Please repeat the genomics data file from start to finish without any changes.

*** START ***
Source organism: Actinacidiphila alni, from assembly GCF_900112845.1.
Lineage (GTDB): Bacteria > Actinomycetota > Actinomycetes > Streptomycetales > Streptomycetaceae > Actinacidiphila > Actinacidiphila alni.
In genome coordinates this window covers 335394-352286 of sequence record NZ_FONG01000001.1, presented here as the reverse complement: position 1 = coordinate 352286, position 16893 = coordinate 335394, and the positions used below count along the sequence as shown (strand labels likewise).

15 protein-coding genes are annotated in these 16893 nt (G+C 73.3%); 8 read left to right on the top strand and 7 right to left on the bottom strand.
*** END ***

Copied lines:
Source organism: Actinacidiphila alni, from assembly GCF_900112845.1.
Lineage (GTDB): Bacteria > Actinomycetota > Actinomycetes > Streptomycetales > Streptomycetaceae > Actinacidiphila > Actinacidiphila alni.
In genome coordinates this window covers 335394-352286 of sequence record NZ_FONG01000001.1, presented here as the reverse complement: position 1 = coordinate 352286, position 16893 = coordinate 335394, and the positions used below count along the sequence as shown (strand labels likewise).

15 protein-coding genes are annotated in these 16893 nt (G+C 73.3%); 8 read left to right on the top strand and 7 right to left on the bottom strand.